If you’re thinking of visiting a faraway place, a tour may be an ideal choice. But don’t go anywhere without this ultimate guide for booking and taking a tour.
There are a few basic things you have to know about booking travel. Here’s your ultimate guide to planning a trip.
If the coronavirus caused your airline to cancel your upcoming flight, you might be wondering how to get your refund. Well, wonder no more.
Every day, the airline industry is coming up with new, surprising ways to avoid paying those cash refunds. But our team is here to make sure you know what your airline does — and doesn’t owe you during this pandemic. Here is the guidance you need to ensure you won’t miss any refund owed to you.
Here is the guidance you need to ensure you won’t miss out on any refund owed to you. (Last updated Oct. 7)
David Klement wants to know if his travel insurance will protect him during the coronavirus outbreak. Specifically, could it get him a full $15,506 refund for his Grand Circle Travel tour of India?
The question — “Will travel insurance protect me during the coronavirus outbreak?” — is driving travelers a little crazy during the pandemic. After all, they bought travel insurance believing it would fully protect them. And by “fully protect,” they mean being made whole if something catastrophic happened.
And then something catastrophic happened. (Reprint)
Coronavirus panic is at full throttle. In the last week, we’ve received hundreds of requests for assistance from fearful travelers about coronavirus-related cancellations. Our advocacy team has been on call night and day, answering questions and providing help. But many reaching out to us have travel plans several weeks and even months in the future. These troubled travelers want to know if — and how — they should cancel their trips right now.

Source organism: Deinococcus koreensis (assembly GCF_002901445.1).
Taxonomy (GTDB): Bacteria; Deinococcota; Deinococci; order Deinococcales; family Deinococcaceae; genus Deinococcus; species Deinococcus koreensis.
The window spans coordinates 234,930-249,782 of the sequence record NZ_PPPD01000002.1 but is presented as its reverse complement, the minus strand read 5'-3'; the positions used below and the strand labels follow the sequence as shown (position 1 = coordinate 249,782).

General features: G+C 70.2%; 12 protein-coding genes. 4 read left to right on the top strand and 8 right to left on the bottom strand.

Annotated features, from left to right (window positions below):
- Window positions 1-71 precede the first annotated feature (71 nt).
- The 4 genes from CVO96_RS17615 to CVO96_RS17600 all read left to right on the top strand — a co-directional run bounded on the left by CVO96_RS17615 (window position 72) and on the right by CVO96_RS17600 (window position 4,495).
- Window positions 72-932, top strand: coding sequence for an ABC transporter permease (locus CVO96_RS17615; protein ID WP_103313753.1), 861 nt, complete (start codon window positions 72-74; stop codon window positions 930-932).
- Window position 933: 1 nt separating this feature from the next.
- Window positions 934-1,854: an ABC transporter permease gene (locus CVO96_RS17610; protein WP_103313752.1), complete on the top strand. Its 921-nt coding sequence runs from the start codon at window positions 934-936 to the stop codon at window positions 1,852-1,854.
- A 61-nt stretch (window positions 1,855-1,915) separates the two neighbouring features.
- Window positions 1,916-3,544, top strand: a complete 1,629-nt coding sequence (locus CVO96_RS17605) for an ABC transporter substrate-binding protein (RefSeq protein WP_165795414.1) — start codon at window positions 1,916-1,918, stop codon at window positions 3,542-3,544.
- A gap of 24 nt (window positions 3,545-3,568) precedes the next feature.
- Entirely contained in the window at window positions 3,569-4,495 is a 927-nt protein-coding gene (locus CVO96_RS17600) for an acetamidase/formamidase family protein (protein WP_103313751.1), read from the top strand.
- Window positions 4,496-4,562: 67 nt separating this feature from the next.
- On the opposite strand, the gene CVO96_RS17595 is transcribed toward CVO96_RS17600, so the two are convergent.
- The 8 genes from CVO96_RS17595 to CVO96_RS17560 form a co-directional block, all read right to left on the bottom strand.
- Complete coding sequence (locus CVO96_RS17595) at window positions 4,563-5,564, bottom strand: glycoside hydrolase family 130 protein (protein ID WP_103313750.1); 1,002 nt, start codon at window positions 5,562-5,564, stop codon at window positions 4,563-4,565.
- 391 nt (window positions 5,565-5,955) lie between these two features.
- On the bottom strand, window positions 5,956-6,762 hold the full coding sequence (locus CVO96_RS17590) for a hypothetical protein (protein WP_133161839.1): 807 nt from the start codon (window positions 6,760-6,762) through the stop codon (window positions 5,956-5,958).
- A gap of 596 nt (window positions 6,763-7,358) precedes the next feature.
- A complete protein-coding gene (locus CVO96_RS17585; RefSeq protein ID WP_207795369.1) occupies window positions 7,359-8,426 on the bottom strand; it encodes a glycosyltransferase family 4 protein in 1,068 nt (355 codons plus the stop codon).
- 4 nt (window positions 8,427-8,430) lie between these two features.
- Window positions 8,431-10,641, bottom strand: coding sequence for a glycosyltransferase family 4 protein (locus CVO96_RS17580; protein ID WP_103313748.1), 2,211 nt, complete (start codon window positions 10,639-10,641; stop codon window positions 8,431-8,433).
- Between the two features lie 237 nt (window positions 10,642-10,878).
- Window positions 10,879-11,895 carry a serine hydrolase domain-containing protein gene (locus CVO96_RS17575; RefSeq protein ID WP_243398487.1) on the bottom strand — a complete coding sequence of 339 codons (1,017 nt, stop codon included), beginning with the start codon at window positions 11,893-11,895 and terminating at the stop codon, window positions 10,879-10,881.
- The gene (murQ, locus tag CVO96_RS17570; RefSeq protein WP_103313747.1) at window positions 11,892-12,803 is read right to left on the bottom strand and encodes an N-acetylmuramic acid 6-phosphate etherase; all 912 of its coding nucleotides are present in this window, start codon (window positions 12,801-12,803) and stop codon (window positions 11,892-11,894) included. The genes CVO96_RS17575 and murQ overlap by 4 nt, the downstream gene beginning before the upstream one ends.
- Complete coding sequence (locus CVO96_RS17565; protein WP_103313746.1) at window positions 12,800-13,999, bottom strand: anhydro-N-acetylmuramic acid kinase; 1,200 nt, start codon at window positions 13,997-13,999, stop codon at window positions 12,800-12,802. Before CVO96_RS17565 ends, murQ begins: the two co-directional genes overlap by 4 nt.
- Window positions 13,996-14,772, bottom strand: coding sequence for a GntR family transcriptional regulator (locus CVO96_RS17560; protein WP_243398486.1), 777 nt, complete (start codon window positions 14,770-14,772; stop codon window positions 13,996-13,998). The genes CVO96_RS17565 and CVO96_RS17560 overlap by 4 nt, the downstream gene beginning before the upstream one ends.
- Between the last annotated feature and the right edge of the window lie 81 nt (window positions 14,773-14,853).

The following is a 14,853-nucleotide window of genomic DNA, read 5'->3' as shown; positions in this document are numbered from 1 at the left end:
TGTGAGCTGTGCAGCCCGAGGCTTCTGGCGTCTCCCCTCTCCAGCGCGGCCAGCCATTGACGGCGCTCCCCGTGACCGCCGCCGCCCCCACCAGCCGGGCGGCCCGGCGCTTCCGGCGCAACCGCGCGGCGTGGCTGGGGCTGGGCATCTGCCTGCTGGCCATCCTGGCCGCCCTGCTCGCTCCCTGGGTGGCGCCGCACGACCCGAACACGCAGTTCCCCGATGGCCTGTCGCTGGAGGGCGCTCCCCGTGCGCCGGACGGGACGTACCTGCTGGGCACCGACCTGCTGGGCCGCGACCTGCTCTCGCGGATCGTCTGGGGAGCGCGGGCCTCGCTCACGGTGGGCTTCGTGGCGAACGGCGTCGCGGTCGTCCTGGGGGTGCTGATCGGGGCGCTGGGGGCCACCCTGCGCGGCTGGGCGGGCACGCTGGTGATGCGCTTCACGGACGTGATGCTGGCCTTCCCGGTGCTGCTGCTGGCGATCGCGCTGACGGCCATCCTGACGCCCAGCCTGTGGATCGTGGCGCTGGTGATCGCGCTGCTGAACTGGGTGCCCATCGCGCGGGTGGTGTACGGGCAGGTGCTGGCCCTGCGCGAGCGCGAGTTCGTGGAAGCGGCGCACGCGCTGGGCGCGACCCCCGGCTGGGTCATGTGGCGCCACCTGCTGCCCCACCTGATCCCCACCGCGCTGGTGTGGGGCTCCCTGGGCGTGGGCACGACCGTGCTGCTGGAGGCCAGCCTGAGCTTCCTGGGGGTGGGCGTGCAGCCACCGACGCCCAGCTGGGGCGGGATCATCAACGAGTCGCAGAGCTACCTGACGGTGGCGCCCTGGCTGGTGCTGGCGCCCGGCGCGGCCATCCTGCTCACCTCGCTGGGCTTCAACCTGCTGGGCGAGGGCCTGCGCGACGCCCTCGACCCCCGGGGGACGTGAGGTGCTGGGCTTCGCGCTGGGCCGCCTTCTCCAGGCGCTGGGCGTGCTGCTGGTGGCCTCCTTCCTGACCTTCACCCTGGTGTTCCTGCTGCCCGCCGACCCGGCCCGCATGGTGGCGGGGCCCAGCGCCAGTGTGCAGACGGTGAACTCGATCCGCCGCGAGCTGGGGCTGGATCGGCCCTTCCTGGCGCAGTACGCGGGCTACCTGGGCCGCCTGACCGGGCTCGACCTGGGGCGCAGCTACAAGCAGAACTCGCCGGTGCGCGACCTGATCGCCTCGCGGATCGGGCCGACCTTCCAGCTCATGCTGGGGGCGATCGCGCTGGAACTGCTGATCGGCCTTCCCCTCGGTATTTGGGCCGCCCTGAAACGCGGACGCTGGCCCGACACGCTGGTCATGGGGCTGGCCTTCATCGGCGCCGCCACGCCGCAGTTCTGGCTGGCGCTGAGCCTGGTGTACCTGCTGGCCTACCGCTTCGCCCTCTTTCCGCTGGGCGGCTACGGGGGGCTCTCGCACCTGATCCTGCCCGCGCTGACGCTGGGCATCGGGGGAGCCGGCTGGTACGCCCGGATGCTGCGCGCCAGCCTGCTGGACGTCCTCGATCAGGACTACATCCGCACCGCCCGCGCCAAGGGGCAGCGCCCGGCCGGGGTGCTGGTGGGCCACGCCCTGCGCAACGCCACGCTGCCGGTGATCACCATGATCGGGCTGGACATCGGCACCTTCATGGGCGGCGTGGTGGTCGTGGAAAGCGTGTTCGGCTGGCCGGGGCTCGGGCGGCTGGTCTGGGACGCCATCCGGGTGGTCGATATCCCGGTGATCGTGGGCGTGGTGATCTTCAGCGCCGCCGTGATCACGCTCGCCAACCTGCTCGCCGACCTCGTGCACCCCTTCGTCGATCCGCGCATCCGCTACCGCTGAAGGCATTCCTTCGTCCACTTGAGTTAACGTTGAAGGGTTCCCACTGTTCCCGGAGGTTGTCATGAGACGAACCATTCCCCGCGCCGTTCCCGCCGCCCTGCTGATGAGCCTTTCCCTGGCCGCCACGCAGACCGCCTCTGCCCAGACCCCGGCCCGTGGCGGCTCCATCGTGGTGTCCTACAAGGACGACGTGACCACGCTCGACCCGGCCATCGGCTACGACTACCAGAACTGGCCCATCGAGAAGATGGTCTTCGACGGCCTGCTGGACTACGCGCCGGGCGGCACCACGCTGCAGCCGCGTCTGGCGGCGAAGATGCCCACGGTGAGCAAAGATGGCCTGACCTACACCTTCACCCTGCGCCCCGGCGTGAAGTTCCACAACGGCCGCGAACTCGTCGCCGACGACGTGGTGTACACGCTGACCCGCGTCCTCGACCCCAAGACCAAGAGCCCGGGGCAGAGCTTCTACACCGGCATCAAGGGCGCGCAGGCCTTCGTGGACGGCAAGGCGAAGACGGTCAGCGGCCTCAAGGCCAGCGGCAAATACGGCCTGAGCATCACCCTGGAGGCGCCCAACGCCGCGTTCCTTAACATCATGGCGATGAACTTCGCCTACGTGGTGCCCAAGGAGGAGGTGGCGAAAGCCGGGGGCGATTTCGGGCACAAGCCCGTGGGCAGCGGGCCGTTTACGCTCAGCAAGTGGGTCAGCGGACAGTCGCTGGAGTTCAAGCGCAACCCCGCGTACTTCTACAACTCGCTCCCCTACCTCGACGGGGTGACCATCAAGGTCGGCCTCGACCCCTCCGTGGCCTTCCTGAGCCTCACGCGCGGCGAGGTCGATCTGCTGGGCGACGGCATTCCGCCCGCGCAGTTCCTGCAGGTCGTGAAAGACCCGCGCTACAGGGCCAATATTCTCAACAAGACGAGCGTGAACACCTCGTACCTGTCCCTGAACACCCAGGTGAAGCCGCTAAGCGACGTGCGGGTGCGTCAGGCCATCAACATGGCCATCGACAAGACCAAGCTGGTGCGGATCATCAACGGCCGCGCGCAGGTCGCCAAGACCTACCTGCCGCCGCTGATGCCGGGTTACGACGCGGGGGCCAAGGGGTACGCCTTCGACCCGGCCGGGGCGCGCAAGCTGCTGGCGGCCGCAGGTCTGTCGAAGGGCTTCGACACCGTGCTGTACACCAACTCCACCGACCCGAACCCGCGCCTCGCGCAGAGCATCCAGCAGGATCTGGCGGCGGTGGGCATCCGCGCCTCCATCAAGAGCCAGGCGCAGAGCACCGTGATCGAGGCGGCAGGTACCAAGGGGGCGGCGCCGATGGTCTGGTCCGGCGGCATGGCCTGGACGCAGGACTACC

But for most of these travelers, the answer is simple. Do not cancel your future trip today. (Update/Reprint from March 23)
You can fix your own consumer problem. If you’re having trouble with a product or service, there is a way out — and you don’t have to hire an expensive lawyer or call the cops.
Yes, you can do it yourself.
Hang on! That’s what I told Laureen McCluen when she contacted me about her Airbnb reservation in Washington, D.C. She wanted to know how long to wait for her coronavirus refund.
McCluen plunked down $8,457 for her rental. She looked forward to a week in the nation’s capital, enjoying the museums and monuments and the cherry blossoms. And then coronavirus hit. You know the rest.
The cruise itinerary changes on Iris Fennel’s recent Baltic Sea journey completely ruined her trip. She says Norwegian’s Breakaway sailed right past three out of five of its scheduled ports of call. Based on that ratio, Fennel has calculated NCL should give her a 60 percent cash refund.
But does the cruise line owe Fennel anything for these changes to the itinerary?
What if you don’t want to tip on your cruise? Or maybe you’re not against cruise gratuities, but prefer to give on a person by person basis. Can the cruise line force you to pay a set amount for the crew’s bonus?
That’s the question Laurie May wants answered. She says Oceania recently blindsided her by adding $320 to the cost of her 10-day European cruise. The reason? Automatically added gratuities.
Now she wants the Elliott Advocacy team to retrieve the crew bonus and put it back in her wallet. But is that something we can do?
What happens if you skip parts of your flight itinerary? Charlie Williams will tell you — nothing good.
On the way to their Hawaiian getaway, Williams and his wife missed their connecting flight to the islands. Hawaiian Airlines moved the couple to the next available flight. But the duo decided to skip that flight and book a more convenient one — without informing the airline. That mistake ended up creating a travel fiasco that cost the Williams over $1,200. However, the couple wouldn’t find out anything was wrong until they tried to fly home.